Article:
During her employment, Kuncha never visited the company’s headquarters in Edison New Jersey. Rather, she submitted her time sheets electronically and her checks were issued via direct deposit to her Illinois account.

In October 2011, Kuncha ended her employment with Baanyan and began to work directly for Halcyon Inc., a company for which she had been providing consulting services as an employee of Baanyan. Thereafter, Baanyan filed suit against Kuncha alleging breach of contract, tortious interference with its business relationships, breach of fiduciary obligations, unjust enrichment, and fraud. Kuncha moved to dismiss the complaint for lack of personal jurisdiction.

The Court’s Decision

The Appellate Division ultimately concluded that because the employee lacked minimum contacts with New Jersey, subjecting her to jurisdiction in New Jersey would “offend traditional notions of fair play and substantial justice.”

The court rejected Baanyan’s argument Kuncha sought out employment with Baanyan in New Jersey, noting that its company website states that it “finds and retains qualified professionals” by “reaching out from its locations in USA and India…to locate and attract the very best computing talent from all over the globe.”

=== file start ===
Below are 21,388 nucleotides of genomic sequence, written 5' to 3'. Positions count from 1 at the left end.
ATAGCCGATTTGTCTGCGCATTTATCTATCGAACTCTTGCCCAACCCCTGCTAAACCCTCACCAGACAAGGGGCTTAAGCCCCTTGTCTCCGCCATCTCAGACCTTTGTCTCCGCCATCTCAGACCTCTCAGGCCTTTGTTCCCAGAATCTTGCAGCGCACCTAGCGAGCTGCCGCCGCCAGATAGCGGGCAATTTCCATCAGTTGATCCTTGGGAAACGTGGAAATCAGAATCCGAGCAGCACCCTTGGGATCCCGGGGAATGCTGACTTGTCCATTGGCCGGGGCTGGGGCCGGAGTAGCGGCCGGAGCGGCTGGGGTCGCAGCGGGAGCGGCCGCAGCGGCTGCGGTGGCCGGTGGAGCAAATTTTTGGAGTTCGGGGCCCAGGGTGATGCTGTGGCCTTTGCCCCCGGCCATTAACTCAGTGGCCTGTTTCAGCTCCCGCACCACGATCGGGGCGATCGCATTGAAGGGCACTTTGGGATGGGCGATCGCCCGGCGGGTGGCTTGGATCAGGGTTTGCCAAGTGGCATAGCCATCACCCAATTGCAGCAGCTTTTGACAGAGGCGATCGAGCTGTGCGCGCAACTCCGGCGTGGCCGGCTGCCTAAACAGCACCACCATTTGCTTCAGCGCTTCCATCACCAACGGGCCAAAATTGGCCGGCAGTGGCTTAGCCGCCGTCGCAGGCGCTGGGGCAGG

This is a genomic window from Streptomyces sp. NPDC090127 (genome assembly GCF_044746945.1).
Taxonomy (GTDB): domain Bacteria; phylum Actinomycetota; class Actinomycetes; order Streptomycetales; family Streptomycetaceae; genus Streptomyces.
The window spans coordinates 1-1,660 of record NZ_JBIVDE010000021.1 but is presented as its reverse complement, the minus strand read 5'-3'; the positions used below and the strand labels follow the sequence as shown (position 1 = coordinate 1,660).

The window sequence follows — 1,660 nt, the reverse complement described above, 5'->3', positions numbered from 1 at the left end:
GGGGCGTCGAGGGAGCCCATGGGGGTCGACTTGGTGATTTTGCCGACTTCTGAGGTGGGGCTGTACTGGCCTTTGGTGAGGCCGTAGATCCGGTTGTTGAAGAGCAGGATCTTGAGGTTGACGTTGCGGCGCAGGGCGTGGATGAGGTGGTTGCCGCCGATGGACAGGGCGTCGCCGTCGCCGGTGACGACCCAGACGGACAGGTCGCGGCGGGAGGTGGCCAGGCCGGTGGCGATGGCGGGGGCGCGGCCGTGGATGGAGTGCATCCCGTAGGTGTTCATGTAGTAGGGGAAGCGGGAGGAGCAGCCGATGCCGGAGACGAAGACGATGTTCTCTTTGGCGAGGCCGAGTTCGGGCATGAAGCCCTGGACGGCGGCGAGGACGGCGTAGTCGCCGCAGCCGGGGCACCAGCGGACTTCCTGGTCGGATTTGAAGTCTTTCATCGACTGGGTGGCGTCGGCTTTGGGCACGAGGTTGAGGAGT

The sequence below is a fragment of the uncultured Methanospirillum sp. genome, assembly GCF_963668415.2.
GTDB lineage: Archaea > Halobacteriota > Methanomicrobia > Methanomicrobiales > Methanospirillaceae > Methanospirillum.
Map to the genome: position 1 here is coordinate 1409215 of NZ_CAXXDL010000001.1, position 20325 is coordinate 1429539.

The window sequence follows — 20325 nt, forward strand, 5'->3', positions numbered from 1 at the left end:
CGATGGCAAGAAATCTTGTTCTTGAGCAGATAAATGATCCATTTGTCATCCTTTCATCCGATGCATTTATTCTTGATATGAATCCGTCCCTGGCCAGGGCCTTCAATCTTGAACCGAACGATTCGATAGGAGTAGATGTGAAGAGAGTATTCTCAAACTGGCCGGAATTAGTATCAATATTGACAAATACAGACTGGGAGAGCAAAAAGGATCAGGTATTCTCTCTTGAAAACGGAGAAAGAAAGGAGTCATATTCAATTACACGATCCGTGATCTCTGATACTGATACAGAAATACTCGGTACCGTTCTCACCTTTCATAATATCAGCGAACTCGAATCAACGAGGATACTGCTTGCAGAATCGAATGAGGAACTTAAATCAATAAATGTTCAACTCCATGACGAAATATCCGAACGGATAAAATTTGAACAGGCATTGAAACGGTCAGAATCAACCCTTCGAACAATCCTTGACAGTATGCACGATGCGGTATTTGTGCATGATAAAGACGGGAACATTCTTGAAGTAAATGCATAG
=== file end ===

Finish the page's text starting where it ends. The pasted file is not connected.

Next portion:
It further noted that New Jersey courts have previously held that telephonic and electronic communications with individuals and entities located in New Jersey alone are insufficient minimum contacts to establish personal jurisdiction over a defendant. Similarly, the court noted that time sheets and payments sent to and from Edison “was all done electronically and did not require any contact with New Jersey.”

Finally, the panel concluded that “to allow Baanyan, an international company, to compel an individual employee to defend against a New Jersey lawsuit, where that employee was hired to work in Illinois, and never lived in, worked in or visited New Jersey, violates principles of fair play and substantial justice.”

If you have any questions about this case or would like to discuss the use of telecommuting employees, please contact me, Joel Kreizman, or the Scarinci Hollenbeck attorney with whom you work.